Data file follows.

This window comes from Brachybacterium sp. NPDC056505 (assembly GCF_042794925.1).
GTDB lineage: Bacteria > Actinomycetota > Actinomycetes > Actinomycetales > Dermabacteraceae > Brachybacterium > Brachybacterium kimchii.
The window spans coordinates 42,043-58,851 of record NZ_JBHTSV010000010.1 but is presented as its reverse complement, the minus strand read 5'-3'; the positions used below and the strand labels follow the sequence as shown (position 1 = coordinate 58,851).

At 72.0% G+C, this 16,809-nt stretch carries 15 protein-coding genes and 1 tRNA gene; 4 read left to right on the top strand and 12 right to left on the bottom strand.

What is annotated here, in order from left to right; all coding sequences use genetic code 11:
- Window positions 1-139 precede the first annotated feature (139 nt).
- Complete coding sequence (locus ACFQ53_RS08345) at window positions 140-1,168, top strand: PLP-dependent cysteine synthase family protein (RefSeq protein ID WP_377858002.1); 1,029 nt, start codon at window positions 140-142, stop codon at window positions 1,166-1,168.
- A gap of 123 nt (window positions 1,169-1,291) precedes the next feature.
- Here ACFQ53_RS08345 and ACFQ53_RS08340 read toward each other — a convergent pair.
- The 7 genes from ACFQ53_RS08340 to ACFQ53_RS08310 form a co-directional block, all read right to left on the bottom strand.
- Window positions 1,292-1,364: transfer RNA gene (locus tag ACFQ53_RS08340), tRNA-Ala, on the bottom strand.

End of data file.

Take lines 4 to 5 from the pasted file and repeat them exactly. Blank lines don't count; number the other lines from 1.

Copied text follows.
At 72.0% G+C, this 16,809-nt stretch carries 15 protein-coding genes and 1 tRNA gene; 4 read left to right on the top strand and 12 right to left on the bottom strand.

What is annotated here, in order from left to right; all coding sequences use genetic code 11: